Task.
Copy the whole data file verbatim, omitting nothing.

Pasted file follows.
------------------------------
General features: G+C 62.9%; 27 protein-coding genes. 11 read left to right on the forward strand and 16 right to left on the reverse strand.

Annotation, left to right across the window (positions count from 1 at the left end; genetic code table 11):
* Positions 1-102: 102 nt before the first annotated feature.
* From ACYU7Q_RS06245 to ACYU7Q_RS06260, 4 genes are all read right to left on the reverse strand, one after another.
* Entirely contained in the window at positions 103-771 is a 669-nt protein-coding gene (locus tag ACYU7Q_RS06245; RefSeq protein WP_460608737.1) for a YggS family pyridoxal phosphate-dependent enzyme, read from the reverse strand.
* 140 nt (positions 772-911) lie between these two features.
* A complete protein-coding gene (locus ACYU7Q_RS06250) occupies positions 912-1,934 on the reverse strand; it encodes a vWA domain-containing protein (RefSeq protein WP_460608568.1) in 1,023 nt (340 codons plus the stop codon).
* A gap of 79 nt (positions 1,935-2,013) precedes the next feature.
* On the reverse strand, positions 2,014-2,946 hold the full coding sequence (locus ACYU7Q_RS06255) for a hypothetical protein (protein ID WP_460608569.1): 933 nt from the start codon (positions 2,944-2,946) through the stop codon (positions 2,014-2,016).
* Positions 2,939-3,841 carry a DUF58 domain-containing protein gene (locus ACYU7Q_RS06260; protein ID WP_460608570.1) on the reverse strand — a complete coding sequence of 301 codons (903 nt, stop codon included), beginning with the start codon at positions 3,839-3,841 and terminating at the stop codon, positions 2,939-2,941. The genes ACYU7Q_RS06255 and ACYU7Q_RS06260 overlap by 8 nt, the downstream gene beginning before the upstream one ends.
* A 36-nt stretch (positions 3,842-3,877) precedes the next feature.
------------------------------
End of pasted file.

General features: G+C 62.9%; 27 protein-coding genes. 11 read left to right on the forward strand and 16 right to left on the reverse strand.

Annotation, left to right across the window (positions count from 1 at the left end; genetic code table 11):
* Positions 1-102: 102 nt before the first annotated feature.
* From ACYU7Q_RS06245 to ACYU7Q_RS06260, 4 genes are all read right to left on the reverse strand, one after another.
* Entirely contained in the window at positions 103-771 is a 669-nt protein-coding gene (locus tag ACYU7Q_RS06245; RefSeq protein WP_460608737.1) for a YggS family pyridoxal phosphate-dependent enzyme, read from the reverse strand.
* 140 nt (positions 772-911) lie between these two features.
* A complete protein-coding gene (locus ACYU7Q_RS06250) occupies positions 912-1,934 on the reverse strand; it encodes a vWA domain-containing protein (RefSeq protein WP_460608568.1) in 1,023 nt (340 codons plus the stop codon).
* A gap of 79 nt (positions 1,935-2,013) precedes the next feature.
* On the reverse strand, positions 2,014-2,946 hold the full coding sequence (locus ACYU7Q_RS06255) for a hypothetical protein (protein ID WP_460608569.1): 933 nt from the start codon (positions 2,944-2,946) through the stop codon (positions 2,014-2,016).
* Positions 2,939-3,841 carry a DUF58 domain-containing protein gene (locus ACYU7Q_RS06260; protein ID WP_460608570.1) on the reverse strand — a complete coding sequence of 301 codons (903 nt, stop codon included), beginning with the start codon at positions 3,839-3,841 and terminating at the stop codon, positions 2,939-2,941. The genes ACYU7Q_RS06255 and ACYU7Q_RS06260 overlap by 8 nt, the downstream gene beginning before the upstream one ends.
* A 36-nt stretch (positions 3,842-3,877) precedes the next feature.